Why This Small Victory Against Short Sellers Might Be a Big Deal for Biotech Companies

"Back in 2012, Congress reformed intellectual property law to protect tech companies from patent holders that don't seek to make or sell anything, preferring to pursue a strategy of stockpiling patents and suing productive manufacturers for alleged violations. Often trolls seek monetary settlements—a form of perfectly legal extortion—in exchange for dropping patent challenges and returning to their troll lodge."

"Egged on by Silicon Valley, lawmakers in Congress "fixed" the problem by creating a streamlined procedure by which tech companies could preemptively knock out questionable patents and thereby defuse the entire troll gambit. As so often happens, however, the 2012 reform had unintended consequences. Hedge funds began using the accelerated challenge procedure, known as inter partes review, to attack pharmaceutical patents while shorting manufacturers' stock—a way of betting that shares will decline."

From +Bloomberg Business: http://ow.ly/RmcOx 

Why This Small Victory Against Short Sellers Might Be a Big Deal for Biotech Companies
A 2012 reform meant to block patent trolls has opened drug makers to attacks by hedge funds

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"As global markets tumbled, investors, strategists and asset managers across the world struggled for words to describe the selloff that wiped $490 billion from emerging-market equities, dragged Saudi stocks into a bear market and pushed Russia’s ruble toward its lowest closing level on record."

From +The Globe and Mailhttp://ow.ly/Rj0Oj

From panic to judgment day, investors struggle to describe rout
Investors, strategists and asset managers across the world struggled for words to describe the selloff

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"North American markets plunged at the start of trading this morning, with the Dow losing 1,000 points and the TSX more than 600 points."

"Earlier, U.S. index futures had signalled losses will cascade in the world’s biggest stock market as contracts on the major equity indexes hit their daily loss limits of 5 per cent."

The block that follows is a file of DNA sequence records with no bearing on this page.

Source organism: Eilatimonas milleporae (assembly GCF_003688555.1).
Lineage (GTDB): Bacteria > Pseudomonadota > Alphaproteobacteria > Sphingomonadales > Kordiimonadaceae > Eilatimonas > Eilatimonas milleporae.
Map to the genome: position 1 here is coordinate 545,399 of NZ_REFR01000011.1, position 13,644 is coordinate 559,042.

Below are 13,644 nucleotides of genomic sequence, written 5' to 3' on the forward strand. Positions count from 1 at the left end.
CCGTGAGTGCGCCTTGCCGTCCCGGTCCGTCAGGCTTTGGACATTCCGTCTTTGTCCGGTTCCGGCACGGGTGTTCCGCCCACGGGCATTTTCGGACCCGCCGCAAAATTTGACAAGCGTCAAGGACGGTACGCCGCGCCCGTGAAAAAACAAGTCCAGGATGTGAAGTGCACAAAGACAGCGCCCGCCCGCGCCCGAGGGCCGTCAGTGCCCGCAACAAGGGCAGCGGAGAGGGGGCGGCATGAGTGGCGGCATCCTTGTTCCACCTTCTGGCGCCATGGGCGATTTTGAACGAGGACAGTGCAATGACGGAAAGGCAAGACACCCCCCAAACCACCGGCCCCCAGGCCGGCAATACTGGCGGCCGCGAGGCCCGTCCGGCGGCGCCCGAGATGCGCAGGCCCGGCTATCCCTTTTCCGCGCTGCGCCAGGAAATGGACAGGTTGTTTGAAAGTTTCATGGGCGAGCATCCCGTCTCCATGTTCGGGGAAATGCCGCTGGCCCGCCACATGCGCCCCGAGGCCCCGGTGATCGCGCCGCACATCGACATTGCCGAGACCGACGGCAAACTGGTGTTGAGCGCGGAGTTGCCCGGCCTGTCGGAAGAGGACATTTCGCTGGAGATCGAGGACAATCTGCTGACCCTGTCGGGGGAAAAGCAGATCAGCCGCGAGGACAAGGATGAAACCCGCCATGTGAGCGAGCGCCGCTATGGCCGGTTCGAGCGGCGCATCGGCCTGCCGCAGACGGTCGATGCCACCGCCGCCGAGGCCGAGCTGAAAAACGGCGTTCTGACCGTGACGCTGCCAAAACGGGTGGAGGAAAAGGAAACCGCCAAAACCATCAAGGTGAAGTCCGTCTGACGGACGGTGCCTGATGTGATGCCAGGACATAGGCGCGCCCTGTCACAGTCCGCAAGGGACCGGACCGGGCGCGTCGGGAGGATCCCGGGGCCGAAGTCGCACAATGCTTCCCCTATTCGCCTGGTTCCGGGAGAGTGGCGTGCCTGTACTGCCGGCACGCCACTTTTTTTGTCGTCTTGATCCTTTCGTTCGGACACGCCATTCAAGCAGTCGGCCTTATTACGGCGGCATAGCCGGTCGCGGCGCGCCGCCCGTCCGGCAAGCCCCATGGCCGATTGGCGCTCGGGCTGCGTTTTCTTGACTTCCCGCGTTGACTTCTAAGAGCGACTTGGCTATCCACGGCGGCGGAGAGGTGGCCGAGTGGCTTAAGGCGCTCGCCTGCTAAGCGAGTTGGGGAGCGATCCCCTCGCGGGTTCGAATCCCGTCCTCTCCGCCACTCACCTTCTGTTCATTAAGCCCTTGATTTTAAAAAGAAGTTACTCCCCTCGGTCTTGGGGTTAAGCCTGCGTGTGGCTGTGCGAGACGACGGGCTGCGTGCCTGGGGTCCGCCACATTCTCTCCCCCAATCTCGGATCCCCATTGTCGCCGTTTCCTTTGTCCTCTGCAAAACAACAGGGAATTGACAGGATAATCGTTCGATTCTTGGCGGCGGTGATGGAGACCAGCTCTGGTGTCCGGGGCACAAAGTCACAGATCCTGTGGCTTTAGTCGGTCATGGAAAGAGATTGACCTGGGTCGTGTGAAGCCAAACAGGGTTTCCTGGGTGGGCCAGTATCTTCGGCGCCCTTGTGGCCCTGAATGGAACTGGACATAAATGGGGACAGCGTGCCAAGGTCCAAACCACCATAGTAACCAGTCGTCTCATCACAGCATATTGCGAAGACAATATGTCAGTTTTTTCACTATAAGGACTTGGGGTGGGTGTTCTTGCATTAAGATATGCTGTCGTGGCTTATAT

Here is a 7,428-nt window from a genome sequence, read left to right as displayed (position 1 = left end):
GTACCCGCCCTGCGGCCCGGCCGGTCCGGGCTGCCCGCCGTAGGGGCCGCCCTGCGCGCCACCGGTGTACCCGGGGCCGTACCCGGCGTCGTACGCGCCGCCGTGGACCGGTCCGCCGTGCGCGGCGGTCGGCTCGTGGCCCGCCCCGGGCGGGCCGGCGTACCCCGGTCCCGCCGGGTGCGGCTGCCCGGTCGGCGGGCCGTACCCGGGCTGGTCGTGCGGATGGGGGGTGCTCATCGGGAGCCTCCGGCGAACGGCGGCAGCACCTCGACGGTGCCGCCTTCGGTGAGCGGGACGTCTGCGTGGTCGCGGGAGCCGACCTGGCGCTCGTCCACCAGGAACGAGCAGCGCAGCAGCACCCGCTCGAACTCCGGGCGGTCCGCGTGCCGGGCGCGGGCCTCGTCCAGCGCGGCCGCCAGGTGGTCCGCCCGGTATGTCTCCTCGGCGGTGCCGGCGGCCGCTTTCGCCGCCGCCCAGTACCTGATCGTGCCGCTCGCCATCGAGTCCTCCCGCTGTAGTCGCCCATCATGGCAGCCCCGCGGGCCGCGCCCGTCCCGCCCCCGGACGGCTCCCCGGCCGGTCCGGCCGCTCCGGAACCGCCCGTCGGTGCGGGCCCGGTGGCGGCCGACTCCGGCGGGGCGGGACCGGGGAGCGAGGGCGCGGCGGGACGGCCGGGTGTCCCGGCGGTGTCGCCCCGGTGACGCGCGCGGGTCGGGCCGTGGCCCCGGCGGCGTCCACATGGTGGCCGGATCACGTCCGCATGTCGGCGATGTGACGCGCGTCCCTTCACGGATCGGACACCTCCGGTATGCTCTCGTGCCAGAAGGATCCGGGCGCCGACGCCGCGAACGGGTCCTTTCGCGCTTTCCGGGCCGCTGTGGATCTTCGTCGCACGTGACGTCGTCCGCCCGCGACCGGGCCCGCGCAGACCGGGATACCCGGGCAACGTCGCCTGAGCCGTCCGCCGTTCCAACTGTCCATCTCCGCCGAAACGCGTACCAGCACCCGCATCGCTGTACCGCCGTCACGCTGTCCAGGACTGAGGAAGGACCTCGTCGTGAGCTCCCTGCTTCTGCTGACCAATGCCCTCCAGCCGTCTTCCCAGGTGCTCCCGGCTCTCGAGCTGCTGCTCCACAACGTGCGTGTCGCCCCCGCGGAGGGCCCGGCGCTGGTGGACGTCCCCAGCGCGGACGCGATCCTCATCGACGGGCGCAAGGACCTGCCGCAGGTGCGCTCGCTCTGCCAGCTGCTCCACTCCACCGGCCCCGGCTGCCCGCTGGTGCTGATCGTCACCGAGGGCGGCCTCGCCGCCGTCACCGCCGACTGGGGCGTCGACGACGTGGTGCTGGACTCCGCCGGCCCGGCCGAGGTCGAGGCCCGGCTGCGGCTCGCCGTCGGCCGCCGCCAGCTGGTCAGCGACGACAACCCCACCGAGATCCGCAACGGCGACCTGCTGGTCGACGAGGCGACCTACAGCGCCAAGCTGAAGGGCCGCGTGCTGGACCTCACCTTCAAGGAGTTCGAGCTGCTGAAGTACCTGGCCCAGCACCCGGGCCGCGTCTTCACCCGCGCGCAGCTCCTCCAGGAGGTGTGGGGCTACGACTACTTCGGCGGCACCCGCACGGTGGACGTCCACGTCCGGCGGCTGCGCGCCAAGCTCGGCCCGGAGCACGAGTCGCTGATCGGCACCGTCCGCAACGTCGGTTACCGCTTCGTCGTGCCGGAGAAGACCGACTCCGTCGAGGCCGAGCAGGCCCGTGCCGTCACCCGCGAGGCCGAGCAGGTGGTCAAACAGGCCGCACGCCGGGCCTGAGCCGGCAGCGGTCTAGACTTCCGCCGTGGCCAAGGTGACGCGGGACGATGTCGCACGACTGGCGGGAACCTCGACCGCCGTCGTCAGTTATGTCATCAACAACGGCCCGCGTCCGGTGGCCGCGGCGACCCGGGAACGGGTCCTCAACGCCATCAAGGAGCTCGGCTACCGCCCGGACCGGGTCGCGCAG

"In a broad selloff spanning all industries, stocks including Apple Inc. and Netflix Inc. slid at least 6 per cent, while slumps in Gilead Sciences Inc. and Biogen Inc. indicated a selloff in biotechnology shares won’t abate. ConocoPhillips and Chevron Corp. lost more than 8.4 per cent as crude fell further."

From +The Globe and Mailhttp://ow.ly/RhTGB

At the open: TSX, Dow bloodied as global selloff intensifies
Dow plunges as much as 1,000 points, TSX more than 600

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Cliff on August 18th, 2015
How Norway's trillion-dollar sovereign wealth fund left Alberta in the dust

From +The Globe and Mailhttp://ow.ly/R3KDP

Alberta and Norway: Two oil powers, worlds apart
Decades ago, the governments of Norway and Alberta had similar long-term visions for turning vast resource riches into public prosperity. Now, a global plunge in oil prices has revealed stark differences in their paths – and the size of their rainy-day funds. How Norway’s trillion-dollar juggernaut has left Alberta in its dust

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"Surgeons at Boston Children's Hospital started using 3D-printed copies of patients' affected body parts to prepare for procedures last year. Now, that move has helped save the lives of four children aged two months to 16 years old who suffered from life-threatening blood vessel malformation in their brains. Their condition gave ride to distinctive anatomies that one of the hospital's neurosurgeon, Edward Smith, said were really tricky to operate on. So, the doctors used a combination of 3D printing and synthetic resins to conjure up copies of the kids' deformed vessels, along with nearby normal counterparts and surrounding brain anatomy. That gave them the chance to practice extensively beforehand and reduce possible complications on the operating table."

From +Engadgethttp://ow.ly/QwtLo 

Surgeons practice on 3D-printed models for kids’ operations
Doctors at Boston Children’s Hospital used 3D-printed copies of four patients’ blood vessels to practice for their surgeries.

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